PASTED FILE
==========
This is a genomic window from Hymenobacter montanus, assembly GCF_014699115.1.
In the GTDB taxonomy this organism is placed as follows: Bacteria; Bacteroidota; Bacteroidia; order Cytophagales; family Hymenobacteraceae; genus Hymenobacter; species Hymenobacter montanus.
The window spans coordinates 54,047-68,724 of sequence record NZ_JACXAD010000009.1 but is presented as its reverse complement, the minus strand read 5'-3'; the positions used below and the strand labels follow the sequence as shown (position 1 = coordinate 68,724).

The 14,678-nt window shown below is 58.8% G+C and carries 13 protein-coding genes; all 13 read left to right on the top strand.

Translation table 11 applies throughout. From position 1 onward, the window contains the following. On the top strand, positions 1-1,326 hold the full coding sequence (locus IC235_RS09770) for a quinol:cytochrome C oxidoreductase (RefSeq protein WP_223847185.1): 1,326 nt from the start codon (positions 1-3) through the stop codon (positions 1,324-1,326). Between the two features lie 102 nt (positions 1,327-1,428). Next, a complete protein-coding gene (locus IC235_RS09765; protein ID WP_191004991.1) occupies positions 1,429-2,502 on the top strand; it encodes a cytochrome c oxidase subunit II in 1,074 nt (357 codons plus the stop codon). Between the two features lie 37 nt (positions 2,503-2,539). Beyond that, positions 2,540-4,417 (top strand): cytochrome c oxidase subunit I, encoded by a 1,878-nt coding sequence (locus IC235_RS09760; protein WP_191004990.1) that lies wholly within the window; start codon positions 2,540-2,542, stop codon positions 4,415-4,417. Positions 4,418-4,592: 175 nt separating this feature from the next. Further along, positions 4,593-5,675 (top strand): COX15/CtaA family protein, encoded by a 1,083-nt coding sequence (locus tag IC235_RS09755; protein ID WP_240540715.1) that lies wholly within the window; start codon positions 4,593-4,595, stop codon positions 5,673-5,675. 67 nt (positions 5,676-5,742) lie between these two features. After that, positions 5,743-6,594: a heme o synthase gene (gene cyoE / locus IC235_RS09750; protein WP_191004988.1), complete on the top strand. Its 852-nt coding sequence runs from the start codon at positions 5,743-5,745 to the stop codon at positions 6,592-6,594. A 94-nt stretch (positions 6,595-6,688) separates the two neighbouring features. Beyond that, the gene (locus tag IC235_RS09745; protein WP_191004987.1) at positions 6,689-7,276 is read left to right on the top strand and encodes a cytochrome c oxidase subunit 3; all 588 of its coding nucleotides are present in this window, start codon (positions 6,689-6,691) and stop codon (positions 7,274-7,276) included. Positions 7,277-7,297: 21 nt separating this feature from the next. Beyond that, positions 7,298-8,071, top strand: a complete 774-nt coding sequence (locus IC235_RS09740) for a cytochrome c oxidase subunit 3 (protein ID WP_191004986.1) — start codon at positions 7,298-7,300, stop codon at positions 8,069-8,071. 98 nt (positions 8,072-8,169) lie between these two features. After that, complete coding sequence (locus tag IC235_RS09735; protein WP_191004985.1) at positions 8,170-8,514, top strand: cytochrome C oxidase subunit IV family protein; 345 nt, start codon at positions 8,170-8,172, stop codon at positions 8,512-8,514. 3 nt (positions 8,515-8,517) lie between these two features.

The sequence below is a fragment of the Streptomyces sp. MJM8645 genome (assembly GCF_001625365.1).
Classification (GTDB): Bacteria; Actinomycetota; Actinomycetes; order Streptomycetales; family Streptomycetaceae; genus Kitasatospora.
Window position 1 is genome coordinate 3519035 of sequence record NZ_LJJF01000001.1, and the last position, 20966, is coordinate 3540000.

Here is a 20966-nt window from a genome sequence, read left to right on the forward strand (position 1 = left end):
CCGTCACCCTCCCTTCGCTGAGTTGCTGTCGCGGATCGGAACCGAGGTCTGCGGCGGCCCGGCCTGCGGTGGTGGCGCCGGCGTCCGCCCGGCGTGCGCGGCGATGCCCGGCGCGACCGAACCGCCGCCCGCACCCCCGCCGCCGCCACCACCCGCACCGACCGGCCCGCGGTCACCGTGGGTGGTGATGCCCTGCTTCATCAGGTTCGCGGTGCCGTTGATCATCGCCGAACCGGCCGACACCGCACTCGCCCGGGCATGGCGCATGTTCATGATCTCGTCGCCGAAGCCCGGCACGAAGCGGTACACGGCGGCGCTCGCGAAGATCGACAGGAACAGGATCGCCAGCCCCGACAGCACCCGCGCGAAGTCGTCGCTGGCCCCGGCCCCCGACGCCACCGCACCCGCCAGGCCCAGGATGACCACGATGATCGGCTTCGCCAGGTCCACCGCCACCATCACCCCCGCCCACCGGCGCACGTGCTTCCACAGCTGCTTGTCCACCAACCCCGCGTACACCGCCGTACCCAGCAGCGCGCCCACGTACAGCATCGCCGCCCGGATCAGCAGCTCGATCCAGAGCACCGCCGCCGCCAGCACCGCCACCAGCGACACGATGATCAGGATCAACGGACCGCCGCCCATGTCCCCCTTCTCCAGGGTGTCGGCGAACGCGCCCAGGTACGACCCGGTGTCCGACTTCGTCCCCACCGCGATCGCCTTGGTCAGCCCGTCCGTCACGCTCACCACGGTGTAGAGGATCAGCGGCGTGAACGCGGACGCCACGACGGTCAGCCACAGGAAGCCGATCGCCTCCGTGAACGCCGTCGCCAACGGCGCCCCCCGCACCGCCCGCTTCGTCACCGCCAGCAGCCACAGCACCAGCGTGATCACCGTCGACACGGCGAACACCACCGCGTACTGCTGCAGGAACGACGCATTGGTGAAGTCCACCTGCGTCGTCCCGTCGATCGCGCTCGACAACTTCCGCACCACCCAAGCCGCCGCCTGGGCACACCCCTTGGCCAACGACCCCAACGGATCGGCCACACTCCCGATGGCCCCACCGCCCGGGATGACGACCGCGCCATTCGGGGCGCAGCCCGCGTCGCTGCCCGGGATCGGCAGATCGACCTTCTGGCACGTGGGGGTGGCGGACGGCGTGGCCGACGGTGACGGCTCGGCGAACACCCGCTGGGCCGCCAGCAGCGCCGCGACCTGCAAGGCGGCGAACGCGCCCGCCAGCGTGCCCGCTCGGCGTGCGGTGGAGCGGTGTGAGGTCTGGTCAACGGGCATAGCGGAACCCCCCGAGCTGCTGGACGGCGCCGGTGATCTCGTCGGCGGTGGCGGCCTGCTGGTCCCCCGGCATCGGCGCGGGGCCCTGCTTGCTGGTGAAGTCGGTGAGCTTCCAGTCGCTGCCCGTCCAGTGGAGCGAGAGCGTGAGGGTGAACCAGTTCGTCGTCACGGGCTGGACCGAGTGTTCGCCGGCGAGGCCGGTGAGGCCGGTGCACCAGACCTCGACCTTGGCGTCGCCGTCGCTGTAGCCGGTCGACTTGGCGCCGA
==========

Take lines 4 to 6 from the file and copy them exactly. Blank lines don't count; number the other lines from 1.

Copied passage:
The 14,678-nt window shown below is 58.8% G+C and carries 13 protein-coding genes; all 13 read left to right on the top strand.

Translation table 11 applies throughout. From position 1 onward, the window contains the following. On the top strand, positions 1-1,326 hold the full coding sequence (locus IC235_RS09770) for a quinol:cytochrome C oxidoreductase (RefSeq protein WP_223847185.1): 1,326 nt from the start codon (positions 1-3) through the stop codon (positions 1,324-1,326). Between the two features lie 102 nt (positions 1,327-1,428). Next, a complete protein-coding gene (locus IC235_RS09765; protein ID WP_191004991.1) occupies positions 1,429-2,502 on the top strand; it encodes a cytochrome c oxidase subunit II in 1,074 nt (357 codons plus the stop codon). Between the two features lie 37 nt (positions 2,503-2,539). Beyond that, positions 2,540-4,417 (top strand): cytochrome c oxidase subunit I, encoded by a 1,878-nt coding sequence (locus IC235_RS09760; protein WP_191004990.1) that lies wholly within the window; start codon positions 2,540-2,542, stop codon positions 4,415-4,417. Positions 4,418-4,592: 175 nt separating this feature from the next. Further along, positions 4,593-5,675 (top strand): COX15/CtaA family protein, encoded by a 1,083-nt coding sequence (locus tag IC235_RS09755; protein ID WP_240540715.1) that lies wholly within the window; start codon positions 4,593-4,595, stop codon positions 5,673-5,675. 67 nt (positions 5,676-5,742) lie between these two features. After that, positions 5,743-6,594: a heme o synthase gene (gene cyoE / locus IC235_RS09750; protein WP_191004988.1), complete on the top strand. Its 852-nt coding sequence runs from the start codon at positions 5,743-5,745 to the stop codon at positions 6,592-6,594. A 94-nt stretch (positions 6,595-6,688) separates the two neighbouring features. Beyond that, the gene (locus tag IC235_RS09745; protein WP_191004987.1) at positions 6,689-7,276 is read left to right on the top strand and encodes a cytochrome c oxidase subunit 3; all 588 of its coding nucleotides are present in this window, start codon (positions 6,689-6,691) and stop codon (positions 7,274-7,276) included. Positions 7,277-7,297: 21 nt separating this feature from the next. Beyond that, positions 7,298-8,071, top strand: a complete 774-nt coding sequence (locus IC235_RS09740) for a cytochrome c oxidase subunit 3 (protein ID WP_191004986.1) — start codon at positions 7,298-7,300, stop codon at positions 8,069-8,071. 98 nt (positions 8,072-8,169) lie between these two features. After that, complete coding sequence (locus tag IC235_RS09735; protein WP_191004985.1) at positions 8,170-8,514, top strand: cytochrome C oxidase subunit IV family protein; 345 nt, start codon at positions 8,170-8,172, stop codon at positions 8,512-8,514. 3 nt (positions 8,515-8,517) lie between these two features.

The sequence below is a fragment of the Streptomyces sp. MJM8645 genome (assembly GCF_001625365.1).